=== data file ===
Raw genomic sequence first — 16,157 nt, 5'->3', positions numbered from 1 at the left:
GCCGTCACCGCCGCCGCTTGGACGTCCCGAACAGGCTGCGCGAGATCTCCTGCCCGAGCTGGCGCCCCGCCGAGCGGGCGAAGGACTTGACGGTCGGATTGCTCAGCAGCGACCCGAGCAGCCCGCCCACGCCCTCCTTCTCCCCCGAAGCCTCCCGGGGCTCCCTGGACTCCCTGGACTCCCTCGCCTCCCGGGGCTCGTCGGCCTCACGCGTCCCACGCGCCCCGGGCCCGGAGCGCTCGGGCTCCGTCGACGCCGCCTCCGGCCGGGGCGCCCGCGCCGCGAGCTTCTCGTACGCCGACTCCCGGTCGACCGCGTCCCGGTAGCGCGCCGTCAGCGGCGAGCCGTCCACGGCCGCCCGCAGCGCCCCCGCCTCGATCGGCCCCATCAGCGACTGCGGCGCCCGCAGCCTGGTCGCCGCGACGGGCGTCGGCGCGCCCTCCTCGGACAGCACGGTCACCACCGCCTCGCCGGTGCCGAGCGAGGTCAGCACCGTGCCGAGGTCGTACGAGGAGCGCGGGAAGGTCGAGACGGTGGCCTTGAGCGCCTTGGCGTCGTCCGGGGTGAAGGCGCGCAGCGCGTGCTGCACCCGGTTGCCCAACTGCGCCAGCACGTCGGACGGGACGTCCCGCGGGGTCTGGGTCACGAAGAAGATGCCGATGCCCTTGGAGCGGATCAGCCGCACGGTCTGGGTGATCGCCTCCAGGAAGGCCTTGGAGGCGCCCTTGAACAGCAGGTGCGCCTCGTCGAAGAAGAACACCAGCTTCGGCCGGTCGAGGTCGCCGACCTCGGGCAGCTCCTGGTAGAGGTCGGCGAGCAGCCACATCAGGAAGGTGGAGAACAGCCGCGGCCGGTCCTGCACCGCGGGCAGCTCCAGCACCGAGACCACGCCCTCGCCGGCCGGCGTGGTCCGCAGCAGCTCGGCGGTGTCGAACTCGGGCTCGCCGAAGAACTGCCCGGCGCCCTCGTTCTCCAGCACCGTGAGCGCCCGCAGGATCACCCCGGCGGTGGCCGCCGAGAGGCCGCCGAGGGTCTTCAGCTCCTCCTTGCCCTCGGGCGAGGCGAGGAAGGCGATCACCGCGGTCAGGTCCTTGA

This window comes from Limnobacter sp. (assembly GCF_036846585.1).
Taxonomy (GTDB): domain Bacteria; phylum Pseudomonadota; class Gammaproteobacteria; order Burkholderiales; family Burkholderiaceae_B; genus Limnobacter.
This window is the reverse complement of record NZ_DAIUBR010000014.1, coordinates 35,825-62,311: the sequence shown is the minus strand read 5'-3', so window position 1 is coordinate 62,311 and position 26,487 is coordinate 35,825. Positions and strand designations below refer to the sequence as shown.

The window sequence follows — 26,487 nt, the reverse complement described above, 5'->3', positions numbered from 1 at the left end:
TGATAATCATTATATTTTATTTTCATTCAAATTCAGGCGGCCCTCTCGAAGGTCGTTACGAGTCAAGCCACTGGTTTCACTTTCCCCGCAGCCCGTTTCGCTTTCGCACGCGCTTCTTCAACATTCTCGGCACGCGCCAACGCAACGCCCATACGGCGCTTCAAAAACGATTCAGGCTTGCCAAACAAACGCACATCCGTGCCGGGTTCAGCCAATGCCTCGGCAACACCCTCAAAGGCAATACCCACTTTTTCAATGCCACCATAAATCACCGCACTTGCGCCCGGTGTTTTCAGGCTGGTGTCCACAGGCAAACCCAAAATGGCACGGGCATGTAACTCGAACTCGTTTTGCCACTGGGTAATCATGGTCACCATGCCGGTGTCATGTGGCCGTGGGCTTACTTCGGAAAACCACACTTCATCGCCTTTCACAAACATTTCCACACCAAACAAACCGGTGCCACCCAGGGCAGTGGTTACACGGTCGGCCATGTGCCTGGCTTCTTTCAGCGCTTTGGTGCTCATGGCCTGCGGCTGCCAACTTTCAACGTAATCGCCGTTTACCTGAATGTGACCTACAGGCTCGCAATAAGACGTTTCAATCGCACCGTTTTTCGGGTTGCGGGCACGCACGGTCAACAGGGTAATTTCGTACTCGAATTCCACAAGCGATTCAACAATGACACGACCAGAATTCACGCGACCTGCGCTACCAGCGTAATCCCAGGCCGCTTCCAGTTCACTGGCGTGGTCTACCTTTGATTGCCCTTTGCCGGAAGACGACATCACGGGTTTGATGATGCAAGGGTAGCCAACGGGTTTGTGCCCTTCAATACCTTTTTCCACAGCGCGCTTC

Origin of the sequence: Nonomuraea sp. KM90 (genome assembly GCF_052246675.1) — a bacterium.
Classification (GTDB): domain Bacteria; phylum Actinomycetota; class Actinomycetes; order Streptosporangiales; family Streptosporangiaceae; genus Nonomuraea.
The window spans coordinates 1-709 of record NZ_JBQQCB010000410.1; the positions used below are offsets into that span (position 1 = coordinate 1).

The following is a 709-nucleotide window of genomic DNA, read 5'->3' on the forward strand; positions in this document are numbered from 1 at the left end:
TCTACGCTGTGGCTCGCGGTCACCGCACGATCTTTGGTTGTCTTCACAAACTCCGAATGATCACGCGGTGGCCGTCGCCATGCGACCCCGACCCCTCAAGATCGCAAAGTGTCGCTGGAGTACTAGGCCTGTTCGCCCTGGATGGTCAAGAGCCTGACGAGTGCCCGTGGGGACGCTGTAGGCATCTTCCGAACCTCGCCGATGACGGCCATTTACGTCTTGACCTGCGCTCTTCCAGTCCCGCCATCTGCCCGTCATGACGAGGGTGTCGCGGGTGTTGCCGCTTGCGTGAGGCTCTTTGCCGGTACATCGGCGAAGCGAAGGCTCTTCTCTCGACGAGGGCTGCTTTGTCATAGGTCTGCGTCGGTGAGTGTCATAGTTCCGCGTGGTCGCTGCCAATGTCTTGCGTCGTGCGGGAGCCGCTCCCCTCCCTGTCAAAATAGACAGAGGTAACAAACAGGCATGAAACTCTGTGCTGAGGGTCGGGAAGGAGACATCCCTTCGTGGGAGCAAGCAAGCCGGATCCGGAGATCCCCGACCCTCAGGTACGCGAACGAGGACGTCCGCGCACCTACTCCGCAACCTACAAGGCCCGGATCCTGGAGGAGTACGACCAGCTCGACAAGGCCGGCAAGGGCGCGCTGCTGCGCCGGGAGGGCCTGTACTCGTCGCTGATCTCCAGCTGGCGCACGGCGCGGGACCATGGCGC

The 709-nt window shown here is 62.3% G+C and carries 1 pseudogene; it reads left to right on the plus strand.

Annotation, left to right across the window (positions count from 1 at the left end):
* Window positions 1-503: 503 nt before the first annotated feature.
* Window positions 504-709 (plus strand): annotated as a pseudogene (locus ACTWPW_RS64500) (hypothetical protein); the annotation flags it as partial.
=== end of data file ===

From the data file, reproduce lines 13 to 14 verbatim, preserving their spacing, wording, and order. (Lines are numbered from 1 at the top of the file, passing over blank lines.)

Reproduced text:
The 709-nt window shown here is 62.3% G+C and carries 1 pseudogene; it reads left to right on the plus strand.

Annotation, left to right across the window (positions count from 1 at the left end):